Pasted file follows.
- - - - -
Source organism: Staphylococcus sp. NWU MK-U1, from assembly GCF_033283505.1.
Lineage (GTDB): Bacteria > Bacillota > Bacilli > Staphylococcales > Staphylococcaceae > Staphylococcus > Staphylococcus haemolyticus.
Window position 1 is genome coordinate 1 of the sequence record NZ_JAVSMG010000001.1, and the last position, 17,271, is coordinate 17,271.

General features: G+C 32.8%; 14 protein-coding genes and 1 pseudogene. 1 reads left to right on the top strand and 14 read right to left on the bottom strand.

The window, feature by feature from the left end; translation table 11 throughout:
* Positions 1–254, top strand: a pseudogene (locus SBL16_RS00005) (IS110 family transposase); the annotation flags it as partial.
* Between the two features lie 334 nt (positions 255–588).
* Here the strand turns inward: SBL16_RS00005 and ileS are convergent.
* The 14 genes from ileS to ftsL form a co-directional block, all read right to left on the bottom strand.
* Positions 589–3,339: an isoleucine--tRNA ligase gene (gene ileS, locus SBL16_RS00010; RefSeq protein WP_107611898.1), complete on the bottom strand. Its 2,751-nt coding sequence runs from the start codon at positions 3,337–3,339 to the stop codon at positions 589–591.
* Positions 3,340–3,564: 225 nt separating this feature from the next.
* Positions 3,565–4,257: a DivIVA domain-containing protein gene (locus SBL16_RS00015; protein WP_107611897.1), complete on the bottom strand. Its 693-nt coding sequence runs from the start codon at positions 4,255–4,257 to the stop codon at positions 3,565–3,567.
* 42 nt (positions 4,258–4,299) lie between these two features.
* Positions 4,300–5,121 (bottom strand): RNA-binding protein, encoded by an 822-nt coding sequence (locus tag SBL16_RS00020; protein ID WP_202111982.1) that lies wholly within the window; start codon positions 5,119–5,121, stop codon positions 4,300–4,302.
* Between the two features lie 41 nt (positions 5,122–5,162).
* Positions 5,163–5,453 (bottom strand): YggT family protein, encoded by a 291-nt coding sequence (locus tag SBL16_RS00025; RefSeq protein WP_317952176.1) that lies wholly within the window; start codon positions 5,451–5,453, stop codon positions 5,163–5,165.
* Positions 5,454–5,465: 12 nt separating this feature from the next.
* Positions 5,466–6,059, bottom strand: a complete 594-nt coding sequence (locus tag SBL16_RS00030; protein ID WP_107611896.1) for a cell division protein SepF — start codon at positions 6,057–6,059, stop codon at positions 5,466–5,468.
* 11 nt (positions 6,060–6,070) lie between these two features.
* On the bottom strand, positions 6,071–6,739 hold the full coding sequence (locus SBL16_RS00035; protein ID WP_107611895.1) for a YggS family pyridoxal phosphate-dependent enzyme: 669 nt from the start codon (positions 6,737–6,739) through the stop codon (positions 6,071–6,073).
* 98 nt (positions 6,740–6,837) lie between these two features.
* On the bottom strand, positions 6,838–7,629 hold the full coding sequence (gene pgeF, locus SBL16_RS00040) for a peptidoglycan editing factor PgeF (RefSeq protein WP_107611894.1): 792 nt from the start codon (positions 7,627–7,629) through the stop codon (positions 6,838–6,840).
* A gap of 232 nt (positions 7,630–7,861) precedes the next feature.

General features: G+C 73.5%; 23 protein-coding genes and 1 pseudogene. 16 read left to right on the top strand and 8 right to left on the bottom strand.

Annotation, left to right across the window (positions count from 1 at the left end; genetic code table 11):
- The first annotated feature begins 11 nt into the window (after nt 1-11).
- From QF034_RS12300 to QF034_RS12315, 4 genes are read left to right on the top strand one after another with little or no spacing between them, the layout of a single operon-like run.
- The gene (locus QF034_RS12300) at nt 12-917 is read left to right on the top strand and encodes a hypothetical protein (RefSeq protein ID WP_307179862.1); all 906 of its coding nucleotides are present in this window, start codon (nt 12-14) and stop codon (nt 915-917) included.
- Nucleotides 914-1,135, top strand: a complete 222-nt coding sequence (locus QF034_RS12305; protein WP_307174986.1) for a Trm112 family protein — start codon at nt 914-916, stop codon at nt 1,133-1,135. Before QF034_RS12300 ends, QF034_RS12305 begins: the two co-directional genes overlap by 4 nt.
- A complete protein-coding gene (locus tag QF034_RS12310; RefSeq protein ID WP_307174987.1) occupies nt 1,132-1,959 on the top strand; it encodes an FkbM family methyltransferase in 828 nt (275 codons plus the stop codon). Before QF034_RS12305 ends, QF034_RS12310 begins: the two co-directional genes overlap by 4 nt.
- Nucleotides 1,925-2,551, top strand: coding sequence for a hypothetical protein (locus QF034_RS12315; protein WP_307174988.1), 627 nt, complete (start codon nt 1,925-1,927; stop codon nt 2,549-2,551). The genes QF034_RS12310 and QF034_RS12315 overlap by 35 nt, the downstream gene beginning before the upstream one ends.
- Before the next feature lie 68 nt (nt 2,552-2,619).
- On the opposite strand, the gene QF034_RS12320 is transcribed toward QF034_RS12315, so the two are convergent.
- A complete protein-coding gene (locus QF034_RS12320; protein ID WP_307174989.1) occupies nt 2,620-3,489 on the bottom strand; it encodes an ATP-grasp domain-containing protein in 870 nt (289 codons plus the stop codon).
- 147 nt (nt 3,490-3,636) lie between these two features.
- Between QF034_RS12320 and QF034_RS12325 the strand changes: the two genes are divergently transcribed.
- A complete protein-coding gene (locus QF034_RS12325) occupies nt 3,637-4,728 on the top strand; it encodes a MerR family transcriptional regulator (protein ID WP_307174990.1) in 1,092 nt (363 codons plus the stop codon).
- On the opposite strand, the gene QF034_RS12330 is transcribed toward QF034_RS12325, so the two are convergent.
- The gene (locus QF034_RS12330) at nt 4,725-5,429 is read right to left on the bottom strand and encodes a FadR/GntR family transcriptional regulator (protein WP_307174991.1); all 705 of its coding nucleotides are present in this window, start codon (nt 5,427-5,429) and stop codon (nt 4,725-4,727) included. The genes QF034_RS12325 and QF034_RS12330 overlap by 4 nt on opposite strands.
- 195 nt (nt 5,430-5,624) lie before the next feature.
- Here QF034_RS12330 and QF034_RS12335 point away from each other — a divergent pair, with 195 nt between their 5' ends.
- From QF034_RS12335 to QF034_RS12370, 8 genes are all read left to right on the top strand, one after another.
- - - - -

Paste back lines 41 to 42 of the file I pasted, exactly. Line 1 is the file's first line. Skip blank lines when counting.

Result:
- Here QF034_RS12330 and QF034_RS12335 point away from each other — a divergent pair, with 195 nt between their 5' ends.
- From QF034_RS12335 to QF034_RS12370, 8 genes are all read left to right on the top strand, one after another.